The Department of Climate Change and Meteorological Services (DCCMS) Thursday engaged Meteorology and Climate Science Students from Malawi University of Science and Technology (MUST) in a public lecture on clouds as one was of commemorating the World Meteorological Day.
DCCMS’s Head of Public Services, Eleanor Kululanga said they decided to engage the students in order to help them link what they are learning in some of the modules and how the department operates.
“These students are undergoing a Bachelor’s Degree course in Meteorological and Climate Science so we thought of inviting them to the department for them to appreciate what the department does.
We also wanted to inspire them so that they get the first hand information from the experts and not just abstract,” she said..
Kululanga said the department played a crucial role in the development of Meteorology and Climate Science Curriculum hence the need to enhance their partnership with the university.
After the lecture, the students were taken on a tour around the department where Meteorologists equipped them with knowledge on various topics.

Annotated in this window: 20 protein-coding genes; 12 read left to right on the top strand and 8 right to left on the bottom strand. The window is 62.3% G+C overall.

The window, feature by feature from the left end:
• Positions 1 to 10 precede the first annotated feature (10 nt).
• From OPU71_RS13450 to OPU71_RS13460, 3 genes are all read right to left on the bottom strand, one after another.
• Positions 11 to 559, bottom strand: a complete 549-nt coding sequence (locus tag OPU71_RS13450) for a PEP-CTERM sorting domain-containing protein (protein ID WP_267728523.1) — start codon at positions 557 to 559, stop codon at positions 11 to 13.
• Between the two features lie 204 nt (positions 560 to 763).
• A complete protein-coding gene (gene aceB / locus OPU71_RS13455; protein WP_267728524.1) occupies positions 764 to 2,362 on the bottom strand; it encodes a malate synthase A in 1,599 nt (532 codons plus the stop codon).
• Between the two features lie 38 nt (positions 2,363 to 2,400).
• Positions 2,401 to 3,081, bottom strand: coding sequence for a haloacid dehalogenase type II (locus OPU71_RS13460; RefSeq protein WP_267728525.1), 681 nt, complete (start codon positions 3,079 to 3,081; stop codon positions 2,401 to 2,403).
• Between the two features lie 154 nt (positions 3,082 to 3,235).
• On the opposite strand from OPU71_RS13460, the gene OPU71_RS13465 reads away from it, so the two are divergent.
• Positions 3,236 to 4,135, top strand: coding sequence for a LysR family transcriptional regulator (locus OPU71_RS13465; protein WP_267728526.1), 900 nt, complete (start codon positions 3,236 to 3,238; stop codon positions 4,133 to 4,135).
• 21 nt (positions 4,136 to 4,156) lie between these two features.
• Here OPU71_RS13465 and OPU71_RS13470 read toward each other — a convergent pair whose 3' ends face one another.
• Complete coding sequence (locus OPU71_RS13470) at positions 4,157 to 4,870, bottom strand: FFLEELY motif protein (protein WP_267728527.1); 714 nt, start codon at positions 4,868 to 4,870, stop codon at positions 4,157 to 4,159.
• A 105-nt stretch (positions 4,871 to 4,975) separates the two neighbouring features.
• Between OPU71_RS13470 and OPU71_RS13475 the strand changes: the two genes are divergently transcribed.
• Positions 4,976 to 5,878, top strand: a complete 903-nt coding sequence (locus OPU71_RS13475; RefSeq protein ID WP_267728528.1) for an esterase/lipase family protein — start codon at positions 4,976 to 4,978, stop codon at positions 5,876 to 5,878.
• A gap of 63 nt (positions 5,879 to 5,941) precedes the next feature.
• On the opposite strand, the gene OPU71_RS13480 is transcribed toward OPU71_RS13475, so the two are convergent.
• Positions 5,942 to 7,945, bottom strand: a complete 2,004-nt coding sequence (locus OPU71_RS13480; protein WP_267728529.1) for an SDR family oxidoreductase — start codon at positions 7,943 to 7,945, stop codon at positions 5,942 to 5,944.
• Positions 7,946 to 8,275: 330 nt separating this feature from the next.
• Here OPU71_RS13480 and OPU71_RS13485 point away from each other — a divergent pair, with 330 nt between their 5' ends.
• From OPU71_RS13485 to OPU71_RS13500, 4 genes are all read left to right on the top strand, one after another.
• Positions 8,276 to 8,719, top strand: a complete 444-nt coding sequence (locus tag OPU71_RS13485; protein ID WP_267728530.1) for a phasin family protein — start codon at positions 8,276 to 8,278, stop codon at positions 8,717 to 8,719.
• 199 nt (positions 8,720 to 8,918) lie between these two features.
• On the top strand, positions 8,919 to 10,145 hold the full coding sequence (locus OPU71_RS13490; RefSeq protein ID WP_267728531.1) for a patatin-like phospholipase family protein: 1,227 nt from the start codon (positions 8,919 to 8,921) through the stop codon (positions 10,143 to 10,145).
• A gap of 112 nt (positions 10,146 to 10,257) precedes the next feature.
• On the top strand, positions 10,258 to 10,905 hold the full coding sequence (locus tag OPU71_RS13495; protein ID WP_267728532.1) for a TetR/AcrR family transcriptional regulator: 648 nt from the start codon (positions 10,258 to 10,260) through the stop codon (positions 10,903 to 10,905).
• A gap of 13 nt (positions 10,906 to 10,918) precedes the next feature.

One of the only two second year female students pursing the programme at the university, Tapiwa Nkhutakumutu described the lecture and the tour as crucial as it has motivated her that her career indeed exists in the real world.
“During the tour, we have been educated on the different aspects of meteorology and climate change which will surely help me decide on which areas to major as we go along,” she explained.
Another student Gilbert Nseula said that the tour has opened his eyes on what needs to be done to improve the industry.
“I have been moved by what I have seen and am eager to try developing a software application that we can use in meteorology and climate service to enhance information sharing,” he said.
Apart from the students, the department also engaged communities from Traditional Authority (TA) Chigaru on issues regarding climate change.
TA Chigaru is one of the areas that has been greatly affected by climate change in Blantyre.
Source: Malawi News Agency – MANA